TOPEKA, Kan. — The Kansas Department of Labor reported the seasonally adjusted unemployment rate was 5.9 percent, unchanged from July and up from 5.8 percent in August 2012.
“There were 103,521 continued claims in August, down from 131,851 the previous month and down from 140,058 in August 2012,” said Lana Gordon, Secretary of Labor. “This is indicative of an improving labor market.”
Kansas gained 20,800 not seasonally adjusted private sector jobs and 15,400 nonfarm jobs since August 2012. Kansas gained 1,500 not seasonally adjusted nonfarm jobs, a 0.1 percent increase and private sector jobs decreased by 1,100 jobs or 0.1 percent since July.
Kansas gained 19,200 seasonally adjusted private sector jobs and 13,800 nonfarm jobs since August 2012. Kansas lost 200 seasonally adjusted nonfarm jobs, a 0.0 percent change and private sector jobs increased by 2,100 jobs or 0.2 percent since July.
Six of the 11 major industries in Kansas reported over-the-month job gains. Gains were greatest in government with 2,600 jobs, with the largest increase at the local level. Professional and business services gained 500 jobs and education and health services grew by 300 jobs.
Four major industries reported statewide over-the-month job losses. Losses were greatest in leisure and hospitality losing 1,300 jobs throughout the sector. Financial activities lost 600 jobs with losses in finance and insurance. Trade, transportation and utilities lost 300 jobs in both wholesale and retail trade.
Eight of the 11 major industries in Kansas reported gains over the last 12 months. Gains were greatest in professional and business services with 9,300 jobs and leisure and hospitality gaining 2,600 jobs. Financial activities rose by 2,500 jobs with gains in the entire sector.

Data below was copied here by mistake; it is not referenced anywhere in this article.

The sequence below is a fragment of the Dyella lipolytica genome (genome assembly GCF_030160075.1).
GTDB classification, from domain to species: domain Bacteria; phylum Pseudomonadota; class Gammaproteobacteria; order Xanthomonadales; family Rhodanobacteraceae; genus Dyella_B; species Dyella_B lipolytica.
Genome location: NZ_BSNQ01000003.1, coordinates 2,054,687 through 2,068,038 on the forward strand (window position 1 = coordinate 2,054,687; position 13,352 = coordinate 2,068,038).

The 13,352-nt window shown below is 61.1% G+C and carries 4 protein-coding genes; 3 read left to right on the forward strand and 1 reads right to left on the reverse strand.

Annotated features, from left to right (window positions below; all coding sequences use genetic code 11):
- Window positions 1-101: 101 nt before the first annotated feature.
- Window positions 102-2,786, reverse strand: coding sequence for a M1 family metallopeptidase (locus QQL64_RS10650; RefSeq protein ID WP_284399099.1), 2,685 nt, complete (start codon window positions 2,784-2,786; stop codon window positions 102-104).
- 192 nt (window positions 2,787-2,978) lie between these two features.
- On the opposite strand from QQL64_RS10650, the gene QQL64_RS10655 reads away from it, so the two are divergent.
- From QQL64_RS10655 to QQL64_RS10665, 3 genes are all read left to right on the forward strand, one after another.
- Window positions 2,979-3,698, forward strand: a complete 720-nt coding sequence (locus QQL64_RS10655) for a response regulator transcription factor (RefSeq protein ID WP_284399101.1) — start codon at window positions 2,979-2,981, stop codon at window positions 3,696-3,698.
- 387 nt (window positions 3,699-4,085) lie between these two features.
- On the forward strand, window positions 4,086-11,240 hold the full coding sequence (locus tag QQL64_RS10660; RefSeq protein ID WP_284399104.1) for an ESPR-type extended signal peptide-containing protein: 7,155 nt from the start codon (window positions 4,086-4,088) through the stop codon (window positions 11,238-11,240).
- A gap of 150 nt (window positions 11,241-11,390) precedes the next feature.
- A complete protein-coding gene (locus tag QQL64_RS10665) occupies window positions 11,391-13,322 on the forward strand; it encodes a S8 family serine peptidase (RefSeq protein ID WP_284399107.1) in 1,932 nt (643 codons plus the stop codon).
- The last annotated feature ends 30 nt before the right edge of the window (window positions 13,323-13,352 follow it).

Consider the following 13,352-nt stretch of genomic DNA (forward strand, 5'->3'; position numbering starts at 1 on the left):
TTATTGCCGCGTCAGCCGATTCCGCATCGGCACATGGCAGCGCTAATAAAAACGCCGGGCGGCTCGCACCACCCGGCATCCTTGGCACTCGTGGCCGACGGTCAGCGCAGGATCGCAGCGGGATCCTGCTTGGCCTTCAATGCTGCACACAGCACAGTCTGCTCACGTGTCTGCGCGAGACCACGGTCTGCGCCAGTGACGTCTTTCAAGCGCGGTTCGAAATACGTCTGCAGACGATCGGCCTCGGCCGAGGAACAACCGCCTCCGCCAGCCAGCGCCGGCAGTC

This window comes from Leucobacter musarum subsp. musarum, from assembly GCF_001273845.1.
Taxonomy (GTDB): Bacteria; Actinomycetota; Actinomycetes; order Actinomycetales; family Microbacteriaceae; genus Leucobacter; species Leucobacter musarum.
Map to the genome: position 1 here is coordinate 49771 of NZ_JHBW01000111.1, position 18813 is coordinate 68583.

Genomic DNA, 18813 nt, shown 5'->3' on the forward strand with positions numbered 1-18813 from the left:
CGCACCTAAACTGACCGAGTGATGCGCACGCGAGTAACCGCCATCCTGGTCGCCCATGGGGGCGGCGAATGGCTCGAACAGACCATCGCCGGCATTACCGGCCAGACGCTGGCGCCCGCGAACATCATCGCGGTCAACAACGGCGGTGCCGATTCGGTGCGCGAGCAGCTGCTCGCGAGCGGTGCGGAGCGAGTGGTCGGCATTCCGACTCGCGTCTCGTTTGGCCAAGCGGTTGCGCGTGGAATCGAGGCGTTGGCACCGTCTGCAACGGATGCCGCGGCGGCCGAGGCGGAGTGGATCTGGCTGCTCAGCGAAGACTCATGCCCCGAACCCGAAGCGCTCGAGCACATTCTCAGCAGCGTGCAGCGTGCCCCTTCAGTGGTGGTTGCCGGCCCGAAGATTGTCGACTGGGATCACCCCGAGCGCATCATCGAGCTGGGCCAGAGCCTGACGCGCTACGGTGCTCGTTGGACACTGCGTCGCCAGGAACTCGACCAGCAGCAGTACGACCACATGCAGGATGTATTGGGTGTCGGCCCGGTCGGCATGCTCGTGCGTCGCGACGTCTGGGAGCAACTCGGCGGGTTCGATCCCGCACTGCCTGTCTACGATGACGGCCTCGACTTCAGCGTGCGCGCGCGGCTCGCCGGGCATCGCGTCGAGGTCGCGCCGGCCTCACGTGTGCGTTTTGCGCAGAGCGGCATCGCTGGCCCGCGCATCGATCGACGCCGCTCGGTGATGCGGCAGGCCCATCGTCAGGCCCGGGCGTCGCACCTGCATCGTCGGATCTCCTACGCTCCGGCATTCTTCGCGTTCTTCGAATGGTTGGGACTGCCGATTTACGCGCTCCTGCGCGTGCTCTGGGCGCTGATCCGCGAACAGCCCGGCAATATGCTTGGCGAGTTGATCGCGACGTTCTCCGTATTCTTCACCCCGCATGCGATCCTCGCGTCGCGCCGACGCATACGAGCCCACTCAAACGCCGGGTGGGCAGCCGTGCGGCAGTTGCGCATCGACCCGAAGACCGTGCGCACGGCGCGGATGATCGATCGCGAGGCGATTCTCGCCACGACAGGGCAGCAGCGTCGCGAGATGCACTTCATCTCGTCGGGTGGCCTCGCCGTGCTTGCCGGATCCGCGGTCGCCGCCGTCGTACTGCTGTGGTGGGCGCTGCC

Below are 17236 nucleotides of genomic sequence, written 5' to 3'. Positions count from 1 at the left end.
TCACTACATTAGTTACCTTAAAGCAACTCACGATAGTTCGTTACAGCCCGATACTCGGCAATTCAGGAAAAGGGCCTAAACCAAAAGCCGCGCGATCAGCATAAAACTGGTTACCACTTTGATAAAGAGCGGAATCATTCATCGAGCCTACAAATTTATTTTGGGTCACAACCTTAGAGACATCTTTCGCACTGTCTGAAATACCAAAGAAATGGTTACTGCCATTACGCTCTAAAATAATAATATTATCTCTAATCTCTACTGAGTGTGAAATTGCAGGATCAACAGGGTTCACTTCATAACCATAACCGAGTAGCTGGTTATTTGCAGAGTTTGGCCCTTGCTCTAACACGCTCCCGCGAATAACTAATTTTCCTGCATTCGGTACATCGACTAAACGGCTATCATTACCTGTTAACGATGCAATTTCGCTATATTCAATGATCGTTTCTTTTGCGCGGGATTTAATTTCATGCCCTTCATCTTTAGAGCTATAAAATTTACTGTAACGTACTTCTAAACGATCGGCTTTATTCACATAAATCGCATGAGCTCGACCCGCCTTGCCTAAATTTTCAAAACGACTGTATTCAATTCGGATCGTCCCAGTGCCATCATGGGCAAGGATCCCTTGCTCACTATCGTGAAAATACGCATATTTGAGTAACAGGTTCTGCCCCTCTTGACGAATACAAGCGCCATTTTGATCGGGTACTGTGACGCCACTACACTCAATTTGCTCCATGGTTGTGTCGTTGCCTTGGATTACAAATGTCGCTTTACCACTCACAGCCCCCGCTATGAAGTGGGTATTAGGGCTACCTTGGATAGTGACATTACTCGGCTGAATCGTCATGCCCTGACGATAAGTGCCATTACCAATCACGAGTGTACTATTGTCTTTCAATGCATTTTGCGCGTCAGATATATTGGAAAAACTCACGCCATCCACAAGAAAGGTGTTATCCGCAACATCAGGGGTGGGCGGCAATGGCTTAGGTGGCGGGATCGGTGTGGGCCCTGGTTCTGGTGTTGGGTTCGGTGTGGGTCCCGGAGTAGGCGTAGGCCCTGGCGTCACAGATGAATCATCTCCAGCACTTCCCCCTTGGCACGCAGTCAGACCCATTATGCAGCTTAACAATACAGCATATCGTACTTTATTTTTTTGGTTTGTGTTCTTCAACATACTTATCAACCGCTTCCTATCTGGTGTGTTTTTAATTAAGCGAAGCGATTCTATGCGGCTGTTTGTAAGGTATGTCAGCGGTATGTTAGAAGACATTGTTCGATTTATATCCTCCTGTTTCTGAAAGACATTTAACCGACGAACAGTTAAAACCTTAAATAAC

Two major industries reported statewide losses over the last 12 months. Losses were greatest in government losing 5,400 jobs and construction losing 400 jobs. The losses in construction were in heavy and civil engineering construction and specialty trade contractors.
“Private sector job growth picked up in August after seasonal adjustment, although there were some indications of softness in the labor market,” Tyler Tenbrink, Senior Economist. “Trends in average weekly hours worked and average weekly earnings leveled from increases earlier in the year.”
The unemployment figures are based largely on a survey of households in Kansas and measure the unemployment status of people who live in the state. Unemployment rates prior to 1976 are not recognized by the U.S. Bureau of Labor Statistics as official since the methodology used at that time is not comparable to today’s methods. The establishment jobs figures are derived from a survey of businesses in Kansas and measure the number of jobs in the state.
Additional information on procedures for producing Current Employment Statistics (CES) estimates is available on the BLS website at
The September Labor Report will be released on Monday, Oct. 21.
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